Key facts about the MOT test
Once a car is three years old (four years in Northern Ireland) it must be tested each year to check it meets road safety and environmental standards.
This Ministry of Transport test is commonly known as an ‘MOT’.
MOT tests are carried out at around 21,000 authorised test centres around the country, all of which display an official blue sign featuring three white triangles.
An MOT involves dozens of checks on your car, ranging from the brakes and fuel system to lights, mirrors, seatbelts, windscreen wipers and exhaust system.
It doesn’t cover the condition of the engine, clutch and gearbox.
How long does an MOT take?
An average MOT test takes between 45 and 60 minutes, but there are a couple of other things to take into consideration.
First, if your vehicle fails the test and repairs need to be made this will take longer.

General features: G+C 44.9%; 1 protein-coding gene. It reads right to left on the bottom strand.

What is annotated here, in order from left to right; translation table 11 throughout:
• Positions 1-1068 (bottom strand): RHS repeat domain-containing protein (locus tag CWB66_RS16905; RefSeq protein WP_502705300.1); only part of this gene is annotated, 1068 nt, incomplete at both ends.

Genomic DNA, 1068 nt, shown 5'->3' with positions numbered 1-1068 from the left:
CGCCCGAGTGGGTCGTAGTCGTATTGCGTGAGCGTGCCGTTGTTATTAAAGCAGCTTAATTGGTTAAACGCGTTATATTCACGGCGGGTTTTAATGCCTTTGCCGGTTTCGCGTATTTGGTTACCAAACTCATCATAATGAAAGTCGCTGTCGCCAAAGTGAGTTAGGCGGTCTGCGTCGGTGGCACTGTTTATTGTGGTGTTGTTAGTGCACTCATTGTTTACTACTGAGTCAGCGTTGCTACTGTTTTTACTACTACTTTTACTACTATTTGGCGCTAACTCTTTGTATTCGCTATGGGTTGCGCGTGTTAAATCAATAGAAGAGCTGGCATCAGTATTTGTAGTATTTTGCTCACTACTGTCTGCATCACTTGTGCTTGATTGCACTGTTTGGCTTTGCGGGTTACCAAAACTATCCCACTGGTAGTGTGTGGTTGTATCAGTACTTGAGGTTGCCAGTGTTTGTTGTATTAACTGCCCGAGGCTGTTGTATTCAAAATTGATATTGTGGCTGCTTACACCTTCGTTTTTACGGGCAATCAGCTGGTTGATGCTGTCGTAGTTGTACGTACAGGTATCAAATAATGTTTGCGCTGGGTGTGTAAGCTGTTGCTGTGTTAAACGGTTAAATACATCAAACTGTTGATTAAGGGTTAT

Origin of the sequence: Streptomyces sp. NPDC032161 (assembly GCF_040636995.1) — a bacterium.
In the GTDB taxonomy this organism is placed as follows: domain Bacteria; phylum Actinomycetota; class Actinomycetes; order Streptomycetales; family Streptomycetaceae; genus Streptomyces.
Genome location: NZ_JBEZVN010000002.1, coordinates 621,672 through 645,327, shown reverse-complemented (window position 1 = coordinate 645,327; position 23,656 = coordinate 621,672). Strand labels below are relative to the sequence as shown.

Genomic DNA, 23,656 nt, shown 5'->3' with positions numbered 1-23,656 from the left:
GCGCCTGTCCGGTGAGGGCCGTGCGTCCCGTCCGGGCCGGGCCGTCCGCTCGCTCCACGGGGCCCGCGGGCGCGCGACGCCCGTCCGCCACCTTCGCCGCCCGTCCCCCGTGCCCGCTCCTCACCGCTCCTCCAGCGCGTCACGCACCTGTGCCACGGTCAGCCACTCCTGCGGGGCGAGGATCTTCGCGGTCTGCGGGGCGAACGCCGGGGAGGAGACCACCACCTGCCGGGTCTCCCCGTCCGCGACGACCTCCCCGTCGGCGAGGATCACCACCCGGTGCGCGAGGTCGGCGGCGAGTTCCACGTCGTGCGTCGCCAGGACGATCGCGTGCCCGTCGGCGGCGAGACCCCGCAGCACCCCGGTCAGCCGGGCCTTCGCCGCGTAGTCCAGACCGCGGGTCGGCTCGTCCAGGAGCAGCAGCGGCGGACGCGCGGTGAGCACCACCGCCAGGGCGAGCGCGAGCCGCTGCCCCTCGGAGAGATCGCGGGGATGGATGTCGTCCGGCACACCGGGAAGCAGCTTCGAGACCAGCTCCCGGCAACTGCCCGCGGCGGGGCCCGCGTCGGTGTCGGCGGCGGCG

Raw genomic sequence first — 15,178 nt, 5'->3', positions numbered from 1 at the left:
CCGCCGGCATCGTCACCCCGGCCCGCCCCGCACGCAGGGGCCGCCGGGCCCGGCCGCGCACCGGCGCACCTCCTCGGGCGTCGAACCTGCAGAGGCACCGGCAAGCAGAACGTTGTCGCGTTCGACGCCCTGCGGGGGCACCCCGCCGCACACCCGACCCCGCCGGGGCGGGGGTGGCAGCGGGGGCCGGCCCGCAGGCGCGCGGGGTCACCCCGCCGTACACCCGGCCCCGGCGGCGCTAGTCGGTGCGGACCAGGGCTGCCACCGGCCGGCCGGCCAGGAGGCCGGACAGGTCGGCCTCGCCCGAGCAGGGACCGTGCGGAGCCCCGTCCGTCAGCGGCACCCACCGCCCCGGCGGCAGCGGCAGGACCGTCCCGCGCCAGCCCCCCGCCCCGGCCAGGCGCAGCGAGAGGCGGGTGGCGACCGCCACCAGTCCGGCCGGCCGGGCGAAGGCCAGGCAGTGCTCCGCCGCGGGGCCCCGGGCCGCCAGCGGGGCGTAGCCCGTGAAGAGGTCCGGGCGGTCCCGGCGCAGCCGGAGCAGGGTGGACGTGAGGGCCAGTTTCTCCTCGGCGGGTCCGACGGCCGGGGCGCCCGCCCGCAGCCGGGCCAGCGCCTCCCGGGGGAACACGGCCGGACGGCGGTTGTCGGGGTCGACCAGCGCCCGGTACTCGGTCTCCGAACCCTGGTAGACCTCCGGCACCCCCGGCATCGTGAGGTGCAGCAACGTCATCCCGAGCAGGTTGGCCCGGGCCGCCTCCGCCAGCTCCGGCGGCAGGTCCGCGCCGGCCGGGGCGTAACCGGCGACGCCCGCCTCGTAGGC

A test centre is not allowed to let you drive away a car that has failed an MOT until the problems are fixed, unless your existing MOT certificate is still valid, or you’re taking the car to have the faults fixed.
Second, the test might take an hour or less, but, even if there aren’t any repairs, this does not mean your vehicle will only have to be at the garage for sixty minutes.
Test centres can require you to drop your vehicle off first thing in the morning and collect it when ready.
This means you should be prepared to be without your vehicle for the day.